While there was tension between the Jamaat members and the law enforcement officers, nothing major happened. Sometime in June 1990, the then Minister of National Security Selwyn Richardson received an intelligence report from the police Special Branch that something was brewing with the Jamaat, but he paid no attention to it.
Just after a jump on July 27, 1990, the women of the Jamaat have whisked away in vehicles. The men, most of them youths, loaded up in vehicles and headed to Port-of-Spain. Most of the membership still knew very little. The police and the army on the state lands paid no heed.
It was obvious, that what happened next was carefully planned. Bakr invaded TTT and the Red House, and Abdullah stormed the Red House. Bakr went on TTT and said he had taken over the country. In the melee at the Red House, Diego Martin Central MP Leo Des Vignes was shot and later died. Robinson and Richardson were shot and beaten. Bakr announced that he was in charge and asked the security forces to put down their weapons.
But it was the exact opposite as the security forces opened fire and challenged the Muslimeen. On the second day, July 28, 1990, the Muslimeen insurgents were boxed in with nowhere to go. Then, the talk of amnesty began. The Jamaat called for their attorney, Maharaj, to come to the Red House to authenticate the amnesty which they were negotiating. But Maharaj took his family and flew off to Grenada. He later said he was fearful of being shot while on his way to the Red House. To escape the possibility of people coming for him at his San Fernando home, he fled the country.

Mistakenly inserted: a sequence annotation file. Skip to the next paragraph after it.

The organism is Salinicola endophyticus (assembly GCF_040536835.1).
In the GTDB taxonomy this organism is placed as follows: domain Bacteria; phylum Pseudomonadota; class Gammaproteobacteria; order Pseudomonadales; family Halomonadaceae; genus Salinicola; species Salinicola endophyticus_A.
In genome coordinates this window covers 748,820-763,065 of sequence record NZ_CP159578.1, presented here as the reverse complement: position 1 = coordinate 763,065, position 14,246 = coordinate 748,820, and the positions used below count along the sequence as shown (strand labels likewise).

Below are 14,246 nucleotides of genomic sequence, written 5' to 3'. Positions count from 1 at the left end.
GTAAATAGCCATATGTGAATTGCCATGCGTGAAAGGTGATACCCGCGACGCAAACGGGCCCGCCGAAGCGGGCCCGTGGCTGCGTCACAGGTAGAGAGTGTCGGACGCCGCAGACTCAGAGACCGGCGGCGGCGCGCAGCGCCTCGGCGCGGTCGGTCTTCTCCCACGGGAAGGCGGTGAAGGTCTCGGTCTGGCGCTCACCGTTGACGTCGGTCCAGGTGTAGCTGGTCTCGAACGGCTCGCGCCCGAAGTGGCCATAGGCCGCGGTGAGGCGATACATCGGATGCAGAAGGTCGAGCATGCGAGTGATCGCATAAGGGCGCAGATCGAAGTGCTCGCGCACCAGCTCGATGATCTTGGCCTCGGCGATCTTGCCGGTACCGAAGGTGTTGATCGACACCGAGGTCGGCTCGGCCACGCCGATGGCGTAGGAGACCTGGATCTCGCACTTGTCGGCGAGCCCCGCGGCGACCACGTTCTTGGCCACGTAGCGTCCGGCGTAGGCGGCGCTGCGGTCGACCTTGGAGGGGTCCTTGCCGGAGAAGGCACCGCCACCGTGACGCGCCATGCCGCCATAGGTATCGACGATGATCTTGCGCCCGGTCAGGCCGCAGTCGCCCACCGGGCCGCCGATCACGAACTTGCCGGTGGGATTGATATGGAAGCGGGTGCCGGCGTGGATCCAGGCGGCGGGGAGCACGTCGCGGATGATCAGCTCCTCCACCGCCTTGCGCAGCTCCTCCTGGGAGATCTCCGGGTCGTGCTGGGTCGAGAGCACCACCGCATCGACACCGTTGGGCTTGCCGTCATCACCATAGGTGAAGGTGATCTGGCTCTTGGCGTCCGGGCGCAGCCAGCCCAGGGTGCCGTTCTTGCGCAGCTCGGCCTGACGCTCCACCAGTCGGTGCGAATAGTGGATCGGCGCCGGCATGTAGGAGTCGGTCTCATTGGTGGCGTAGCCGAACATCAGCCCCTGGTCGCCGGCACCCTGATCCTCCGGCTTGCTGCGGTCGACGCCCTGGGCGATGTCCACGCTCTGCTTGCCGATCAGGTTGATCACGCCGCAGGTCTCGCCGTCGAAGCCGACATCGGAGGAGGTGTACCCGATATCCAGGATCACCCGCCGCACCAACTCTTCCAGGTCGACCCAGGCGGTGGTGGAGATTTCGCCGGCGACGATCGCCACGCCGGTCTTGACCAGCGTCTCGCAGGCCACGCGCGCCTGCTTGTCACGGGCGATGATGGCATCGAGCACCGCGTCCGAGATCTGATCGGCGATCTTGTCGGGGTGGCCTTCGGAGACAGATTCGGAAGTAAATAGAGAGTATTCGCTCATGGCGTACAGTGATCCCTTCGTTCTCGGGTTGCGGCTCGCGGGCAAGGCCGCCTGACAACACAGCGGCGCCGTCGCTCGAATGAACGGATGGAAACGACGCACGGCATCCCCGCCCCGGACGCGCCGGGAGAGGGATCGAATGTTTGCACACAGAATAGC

Although acting President Emmanuel Carter signed the amnesty that day, the Muslimeen still made demands. On August 1, 1990, the hostages were released and the Jamaat members surrendered. But 114 Jamaat members were taken into custody and later charged with offenses such as murder, treason, shooting and possession of arms.
Police seized a lot of guns from the Red House and TTT which had been in the possession of the insurgents. Where did the Jamaat get those guns? No one knew. The breakthrough came when the police submitted the serial numbers of the guns to the United States authorities, seeking the assistance of the US Alcohol, Tobacco and Firearms Bureau. The results were positive.
Investigations revealed that on October 21, 1989, an off-duty Miami police officer saw US-based Muslim leader Louis Haneef and an unidentified man by between ten and 20 assault rifles at a gun show in Fort Lauderdale. Haneef returned the next day and bought a large quantity of ammunition.
The guns were placed in holes cut into plyboard and packed tightly together in containers and sent to Trinidad. The containers carried the address of a top member of the Jamaat, who had gone to Miami ten times between January and July 1990. The containers were removed from the Port-of-Spain port and sent to a warehouse in Trinity. They only surfaced on the day of the coup when trucks were used to bring the weapons and the Jamaat members into the city.
Haneef was arrested and charged in Fort Lauderdale in 1991 with conspiracy to export weapons to Trinidad. He eventually pleaded guilty in the Broward County Federal Court and was jailed for four years.
On June 30, 1992, Justice Clebert Brooks ordered that the Muslimeen insurgents be freed because they were the recipients of an amnesty. The State appealed, but the Court of Appeal by a 2-1 majority agreed with Brooks.
The State went to the Privy Council which said that the amnesty was invalid because after receiving it on the second day of the insurgency, the Jamaat continued to make fresh demands. But the Law Lords said it would be an abuse to rearrest the insurgents and charge them again.
The insurgents were free of what they did in 1990. They were never held accountable for the deaths of close to 30 people and the millions of dollars in destruction of buildings in the city. At least half of the insurgents have since been killed. But the question that will always remain on the minds of every citizen in this country is—who was behind that bloody takeover?